Described as the ‘world’s first national sperm bank’, Britain’s health officials on Thursday launched a new facility in Birmingham that seeks to tackle a shortage of sperm donors, particularly from Indian and other ethnic minority communities.
At present, Britain is dependent on importing sperm from the United States and Denmark due to a lack of UK-based donors. The new facility based in the Birmingham’s Women’s Hospital is expected to ‘change the face’ of sperm donation in Britain.
One of the objectives is to encourage more men from Indian and other ethnic community backgrounds to donate sperm as most donors in the UK are currently white.
Sue Avery, Director of the Birmingham Women’s Fertility Centre, said: “There is currently a national shortage of sperm donors in the UK, especially in National Health Service clinics and particularly among some ethnic minorities”.
She added: “Not only is the National Sperm Bank going to revolutionise access to donor sperm in this country, its founders are also on a mission to change the face of sperm donation…Patient numbers continue to rise and treating those who need donor sperm to build their families is a major problem”.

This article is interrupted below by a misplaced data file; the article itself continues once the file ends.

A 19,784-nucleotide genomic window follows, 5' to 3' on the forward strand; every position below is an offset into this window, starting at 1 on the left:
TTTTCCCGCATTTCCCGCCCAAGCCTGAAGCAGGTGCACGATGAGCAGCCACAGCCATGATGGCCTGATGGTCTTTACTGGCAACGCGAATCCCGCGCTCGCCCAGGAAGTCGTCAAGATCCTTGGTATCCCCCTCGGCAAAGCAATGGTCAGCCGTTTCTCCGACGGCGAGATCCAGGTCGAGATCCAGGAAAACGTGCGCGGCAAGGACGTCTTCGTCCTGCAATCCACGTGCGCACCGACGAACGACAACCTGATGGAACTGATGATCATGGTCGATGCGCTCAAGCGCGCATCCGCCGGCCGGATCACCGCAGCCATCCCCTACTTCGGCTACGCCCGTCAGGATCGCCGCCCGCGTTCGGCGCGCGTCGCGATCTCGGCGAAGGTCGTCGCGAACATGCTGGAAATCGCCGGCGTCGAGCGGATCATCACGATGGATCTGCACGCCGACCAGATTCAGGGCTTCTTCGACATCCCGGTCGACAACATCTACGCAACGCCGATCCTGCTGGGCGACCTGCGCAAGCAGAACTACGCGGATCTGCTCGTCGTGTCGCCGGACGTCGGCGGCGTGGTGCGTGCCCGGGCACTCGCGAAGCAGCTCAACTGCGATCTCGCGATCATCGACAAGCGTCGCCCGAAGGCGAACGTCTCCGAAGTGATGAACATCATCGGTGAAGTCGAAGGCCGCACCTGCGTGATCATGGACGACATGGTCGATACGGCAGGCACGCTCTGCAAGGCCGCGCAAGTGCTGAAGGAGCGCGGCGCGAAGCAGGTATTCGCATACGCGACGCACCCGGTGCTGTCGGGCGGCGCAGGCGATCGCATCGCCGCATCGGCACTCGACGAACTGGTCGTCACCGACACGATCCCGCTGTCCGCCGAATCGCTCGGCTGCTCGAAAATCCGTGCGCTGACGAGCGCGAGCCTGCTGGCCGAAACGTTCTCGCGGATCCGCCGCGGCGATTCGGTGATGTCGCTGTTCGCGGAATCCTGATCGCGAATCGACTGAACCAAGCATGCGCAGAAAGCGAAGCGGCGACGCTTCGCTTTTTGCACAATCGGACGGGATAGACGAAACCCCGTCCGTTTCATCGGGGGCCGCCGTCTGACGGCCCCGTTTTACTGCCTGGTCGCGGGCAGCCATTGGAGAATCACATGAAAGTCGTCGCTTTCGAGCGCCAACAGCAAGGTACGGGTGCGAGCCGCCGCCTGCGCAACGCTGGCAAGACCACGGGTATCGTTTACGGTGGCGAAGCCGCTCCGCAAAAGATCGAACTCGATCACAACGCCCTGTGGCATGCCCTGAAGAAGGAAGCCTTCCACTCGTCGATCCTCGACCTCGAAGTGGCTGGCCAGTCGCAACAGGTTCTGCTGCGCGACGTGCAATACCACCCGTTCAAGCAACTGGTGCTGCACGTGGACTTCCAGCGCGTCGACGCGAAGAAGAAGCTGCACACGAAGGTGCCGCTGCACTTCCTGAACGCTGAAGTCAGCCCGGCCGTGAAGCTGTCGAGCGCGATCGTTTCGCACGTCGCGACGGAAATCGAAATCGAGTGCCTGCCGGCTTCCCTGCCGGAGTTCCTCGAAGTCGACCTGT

The National Gamete Donation Trust (NGDT), which is the national organisation for sperm, egg and embryo donation, and is a partner of the new project, said that for the first time, the bank will enable those from ethnic minority backgrounds to choose from a range of culturally matched donors.
Laura Witjens, CEO NGDT, said: “When people think of sperm donation they often only think about the physical act of producing sperm. Let’s face it that can be off-putting and detract from the real issues. We’re all set to change that outlook”.
She added: “Sperm donors are very special men who are doing something they and their families can be exceptionally proud of. These are men who are doing something life-changing for themselves and for others. It’s time to shout about how fantastic these guys are.”